The recent Social Weather Station (SWS) Survey of Enterprises on Corruption showing that more than one in every two businessmen believed there was “a lot” of corruption in government – a 13-point or 30 percent increase from the 2012 level, more than three years into the Aquino administration – proves that PNoy’s “tuwid na daan” policy is driven more by rhetoric than concrete action.
Malacañang tried to put a positive spin on the dismal survey results saying that the uptick in perceived graft is balanced by the perception that the government is taking steps to eradicate corruption.
The survey results, however, show otherwise, with more Filipinos saying that the Aquino administration’s efforts to eradicate corruption became less effective.
Not a few observers trace this perceived rise in corruption to the Aquino administration’s suspicious reluctance to pass the Freedom of Information (FOI) bill – a campaign promise of PNoy – that has been languishing in Congress for the past ten years.
Despite the overwhelming clamor of businessmen and ordinary Filipinos who believe that the passage of a strong FOI law will greatly reduce corruption, the Aquino administration adamantly refuses to certify the bill as urgent.
Communications Secretary Herminio Coloma , Jr. claims that “the President has always been circumspect in the use of this [certifying]power” because “certifying bills [as]urgent is only allowed under specific instances.”
By that, Coloma is referring to the provision in the 1987 Constitution stating that the President can only certify bills as urgent in order “to meet a public calamity or emergency.”
But if that is so, why did PNoy certify the reproductive health bill and sin tax reform bill as urgent?
What public calamity or emergency is the Palace trying to meet by controlling the country’s population growth, or reducing the number of smokers or smoking deaths, or increasing government’s revenue from “sin products?”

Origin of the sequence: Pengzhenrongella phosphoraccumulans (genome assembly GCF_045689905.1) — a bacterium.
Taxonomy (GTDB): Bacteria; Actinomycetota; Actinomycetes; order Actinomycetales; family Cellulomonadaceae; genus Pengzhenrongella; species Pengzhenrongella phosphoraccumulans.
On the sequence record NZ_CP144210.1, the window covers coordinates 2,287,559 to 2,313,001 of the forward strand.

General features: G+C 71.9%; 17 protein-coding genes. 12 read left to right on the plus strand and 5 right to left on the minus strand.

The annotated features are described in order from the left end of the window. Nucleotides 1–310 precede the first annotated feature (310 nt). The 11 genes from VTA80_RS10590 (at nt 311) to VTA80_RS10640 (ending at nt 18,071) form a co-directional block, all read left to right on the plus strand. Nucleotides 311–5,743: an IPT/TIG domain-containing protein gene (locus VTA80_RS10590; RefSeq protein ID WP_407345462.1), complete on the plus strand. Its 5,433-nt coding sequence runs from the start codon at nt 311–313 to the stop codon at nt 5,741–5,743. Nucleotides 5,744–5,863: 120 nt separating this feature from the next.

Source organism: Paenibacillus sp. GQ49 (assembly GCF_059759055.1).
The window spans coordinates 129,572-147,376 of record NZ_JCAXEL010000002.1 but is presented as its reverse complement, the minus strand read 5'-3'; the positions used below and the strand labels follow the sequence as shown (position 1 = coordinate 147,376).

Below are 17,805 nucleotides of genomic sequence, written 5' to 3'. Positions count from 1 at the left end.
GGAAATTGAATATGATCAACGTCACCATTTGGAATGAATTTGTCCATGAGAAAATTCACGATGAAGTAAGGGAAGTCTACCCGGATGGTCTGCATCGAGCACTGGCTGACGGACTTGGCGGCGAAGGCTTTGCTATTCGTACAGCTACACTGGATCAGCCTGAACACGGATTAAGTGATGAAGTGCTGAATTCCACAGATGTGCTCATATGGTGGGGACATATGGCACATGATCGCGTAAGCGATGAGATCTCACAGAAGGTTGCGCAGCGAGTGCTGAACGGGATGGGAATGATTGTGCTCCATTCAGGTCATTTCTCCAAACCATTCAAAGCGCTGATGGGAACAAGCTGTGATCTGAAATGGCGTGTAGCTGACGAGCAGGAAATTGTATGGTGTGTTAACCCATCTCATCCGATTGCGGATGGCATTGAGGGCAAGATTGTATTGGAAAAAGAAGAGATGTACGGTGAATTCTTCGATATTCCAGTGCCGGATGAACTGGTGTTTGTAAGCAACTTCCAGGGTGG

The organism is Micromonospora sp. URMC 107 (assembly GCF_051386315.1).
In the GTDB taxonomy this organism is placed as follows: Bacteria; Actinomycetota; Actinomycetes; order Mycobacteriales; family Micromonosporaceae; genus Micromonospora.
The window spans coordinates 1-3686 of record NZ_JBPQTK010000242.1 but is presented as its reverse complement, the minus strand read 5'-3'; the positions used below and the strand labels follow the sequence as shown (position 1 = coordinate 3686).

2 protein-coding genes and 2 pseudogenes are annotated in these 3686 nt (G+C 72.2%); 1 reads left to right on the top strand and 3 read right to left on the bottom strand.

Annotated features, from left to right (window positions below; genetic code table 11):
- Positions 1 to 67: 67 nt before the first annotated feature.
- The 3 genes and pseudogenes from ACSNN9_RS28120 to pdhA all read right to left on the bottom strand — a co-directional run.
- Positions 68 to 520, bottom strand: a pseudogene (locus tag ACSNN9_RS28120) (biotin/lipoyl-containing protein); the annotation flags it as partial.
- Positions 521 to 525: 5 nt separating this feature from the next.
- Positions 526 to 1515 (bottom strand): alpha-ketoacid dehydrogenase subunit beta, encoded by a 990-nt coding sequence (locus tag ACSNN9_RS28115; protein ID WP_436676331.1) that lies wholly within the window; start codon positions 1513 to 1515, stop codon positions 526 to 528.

Are Filipinos multiplying like gremlins or are smokers dying in droves or has the country become bankrupt so as to constitute a public calamity or emergency?
Moreover, is the Palace saying that a birth control or revenue-generating measure is more important than reducing corruption or upholding the people’s constitutional right to information and to transparent and accountable governance?
The Aquino administration has clearly got its priorities twisted. That or its touted anti-corruption platform was really just a bad campaign joke lapped up by a gullible electorate.
House proclamation scandal
I’ve been getting a lot of requests from readers and friends for the full text of the letter that I sent to House Speaker Feliciano Belmonte questioning the inclusion of An Waray’s second nominee in the House of Representatives’ roster despite not being proclaimed by Comelec.
Here it is:
“Dear Speaker Belmonte:
“This refers to the inclusion of An Waray partylist’s second (2nd) nominee as a member of the House of Representatives (HOR).
“In our recent interview with Commission on Elections (COMELEC) Chairman Sixto S. Brillantes Jr. on our radio program “Karambola sa DWIZ” (transcript attached), we were informed that the COMELEC had not issued a Certificate of Proclamation to An Waray for a second seat in the House, in compliance with the Supreme Court’s order to reserve seats due to the pending Abang Lingkod partylist case.
“It is elementary in election law, and recognized by the Rules of the House, that only candidates – or in the case of partylist groups, nominees – who have been officially proclaimed and issued a Certificate of Proclamation can take his or her oath and assume the office of a representative of the House.
“Since An Waray’s second nominee, Victoria Isabel G. Noel, had not been proclaimed and/or issued any Certificate of Proclamation by the COMELEC, we would like to respectfully inquire what legal basis was used by the HOR for authorizing or allowing her to sit in the 16th Congress. We understand Ms. Noel has also been designated as an Assistant Majority Leader of the HOR.
“It is our humble opinion that WITHOUT the necessary Certificate of Proclamation from the Comelec en banc, there is no legal basis for Ms. Noel to sit as a member of the HOR.
“May we, therefore, as a taxpayer and a public interest advocate, ask the House leadership to rectify this grievous error by revoking the oath of office administered to Ms. Noel and dropping her name from the roll of members of the House?
“Moreover, we would also appreciate it if you could provide the undersigned with the list of salaries, allowances and other monetary benefits given to or received by the office of Ms. Noel in the 16th Congress since it is also our view that if she illegally assumed the office, all fund disbursements made by her office are void ab initio and should be returned to the public coffers.
“We would appreciate your prompt response to the above matters.”